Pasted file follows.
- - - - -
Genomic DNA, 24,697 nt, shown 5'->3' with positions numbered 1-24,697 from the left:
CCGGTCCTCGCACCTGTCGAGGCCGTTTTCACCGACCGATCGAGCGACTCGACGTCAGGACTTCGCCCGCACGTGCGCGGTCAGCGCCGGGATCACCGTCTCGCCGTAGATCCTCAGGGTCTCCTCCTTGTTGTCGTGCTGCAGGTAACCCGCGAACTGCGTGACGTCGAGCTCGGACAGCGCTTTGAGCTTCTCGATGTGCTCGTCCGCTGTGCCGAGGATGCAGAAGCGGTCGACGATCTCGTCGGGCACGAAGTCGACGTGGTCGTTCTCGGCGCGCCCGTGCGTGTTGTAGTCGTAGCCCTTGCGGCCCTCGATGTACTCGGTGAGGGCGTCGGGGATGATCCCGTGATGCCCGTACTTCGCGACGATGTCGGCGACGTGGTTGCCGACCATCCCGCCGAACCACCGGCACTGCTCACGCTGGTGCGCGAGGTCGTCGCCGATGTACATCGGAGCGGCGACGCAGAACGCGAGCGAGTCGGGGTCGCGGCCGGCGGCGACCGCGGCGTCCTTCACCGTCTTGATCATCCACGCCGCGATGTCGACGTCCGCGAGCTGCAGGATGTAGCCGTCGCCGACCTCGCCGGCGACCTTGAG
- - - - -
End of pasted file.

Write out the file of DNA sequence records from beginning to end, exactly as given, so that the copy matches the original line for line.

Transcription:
Genomic DNA, 24,697 nt, shown 5'->3' with positions numbered 1-24,697 from the left:
CCGGTCCTCGCACCTGTCGAGGCCGTTTTCACCGACCGATCGAGCGACTCGACGTCAGGACTTCGCCCGCACGTGCGCGGTCAGCGCCGGGATCACCGTCTCGCCGTAGATCCTCAGGGTCTCCTCCTTGTTGTCGTGCTGCAGGTAACCCGCGAACTGCGTGACGTCGAGCTCGGACAGCGCTTTGAGCTTCTCGATGTGCTCGTCCGCTGTGCCGAGGATGCAGAAGCGGTCGACGATCTCGTCGGGCACGAAGTCGACGTGGTCGTTCTCGGCGCGCCCGTGCGTGTTGTAGTCGTAGCCCTTGCGGCCCTCGATGTACTCGGTGAGGGCGTCGGGGATGATCCCGTGATGCCCGTACTTCGCGACGATGTCGGCGACGTGGTTGCCGACCATCCCGCCGAACCACCGGCACTGCTCACGCTGGTGCGCGAGGTCGTCGCCGATGTACATCGGAGCGGCGACGCAGAACGCGAGCGAGTCGGGGTCGCGGCCGGCGGCGACCGCGGCGTCCTTCACCGTCTTGATCATCCACGCCGCGATGTCGACGTCCGCGAGCTGCAGGATGTAGCCGTCGCCGACCTCGCCGGCGACCTTGAG